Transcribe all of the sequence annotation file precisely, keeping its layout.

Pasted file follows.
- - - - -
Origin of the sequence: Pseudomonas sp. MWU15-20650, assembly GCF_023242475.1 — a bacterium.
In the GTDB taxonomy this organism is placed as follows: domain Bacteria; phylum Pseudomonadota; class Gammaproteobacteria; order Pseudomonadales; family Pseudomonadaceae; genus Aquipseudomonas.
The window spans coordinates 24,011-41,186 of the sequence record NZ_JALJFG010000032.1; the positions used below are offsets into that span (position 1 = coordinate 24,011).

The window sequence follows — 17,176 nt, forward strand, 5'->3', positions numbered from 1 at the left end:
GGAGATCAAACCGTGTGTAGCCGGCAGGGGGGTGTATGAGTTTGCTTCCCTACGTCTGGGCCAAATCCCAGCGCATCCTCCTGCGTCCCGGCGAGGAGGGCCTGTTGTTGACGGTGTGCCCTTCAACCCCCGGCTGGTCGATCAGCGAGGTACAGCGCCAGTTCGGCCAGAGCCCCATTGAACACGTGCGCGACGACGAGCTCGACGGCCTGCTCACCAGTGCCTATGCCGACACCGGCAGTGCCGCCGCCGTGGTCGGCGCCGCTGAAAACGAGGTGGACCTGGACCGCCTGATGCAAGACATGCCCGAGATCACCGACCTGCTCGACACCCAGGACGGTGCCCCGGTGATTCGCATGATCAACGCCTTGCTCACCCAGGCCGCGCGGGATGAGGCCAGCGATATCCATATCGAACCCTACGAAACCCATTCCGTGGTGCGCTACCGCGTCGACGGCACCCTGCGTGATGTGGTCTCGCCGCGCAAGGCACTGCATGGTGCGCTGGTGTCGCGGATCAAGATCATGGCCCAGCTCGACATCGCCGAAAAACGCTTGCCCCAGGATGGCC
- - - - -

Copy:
Origin of the sequence: Pseudomonas sp. MWU15-20650, assembly GCF_023242475.1 — a bacterium.
In the GTDB taxonomy this organism is placed as follows: domain Bacteria; phylum Pseudomonadota; class Gammaproteobacteria; order Pseudomonadales; family Pseudomonadaceae; genus Aquipseudomonas.
The window spans coordinates 24,011-41,186 of the sequence record NZ_JALJFG010000032.1; the positions used below are offsets into that span (position 1 = coordinate 24,011).

The window sequence follows — 17,176 nt, forward strand, 5'->3', positions numbered from 1 at the left end:
GGAGATCAAACCGTGTGTAGCCGGCAGGGGGGTGTATGAGTTTGCTTCCCTACGTCTGGGCCAAATCCCAGCGCATCCTCCTGCGTCCCGGCGAGGAGGGCCTGTTGTTGACGGTGTGCCCTTCAACCCCCGGCTGGTCGATCAGCGAGGTACAGCGCCAGTTCGGCCAGAGCCCCATTGAACACGTGCGCGACGACGAGCTCGACGGCCTGCTCACCAGTGCCTATGCCGACACCGGCAGTGCCGCCGCCGTGGTCGGCGCCGCTGAAAACGAGGTGGACCTGGACCGCCTGATGCAAGACATGCCCGAGATCACCGACCTGCTCGACACCCAGGACGGTGCCCCGGTGATTCGCATGATCAACGCCTTGCTCACCCAGGCCGCGCGGGATGAGGCCAGCGATATCCATATCGAACCCTACGAAACCCATTCCGTGGTGCGCTACCGCGTCGACGGCACCCTGCGTGATGTGGTCTCGCCGCGCAAGGCACTGCATGGTGCGCTGGTGTCGCGGATCAAGATCATGGCCCAGCTCGACATCGCCGAAAAACGCTTGCCCCAGGATGGCC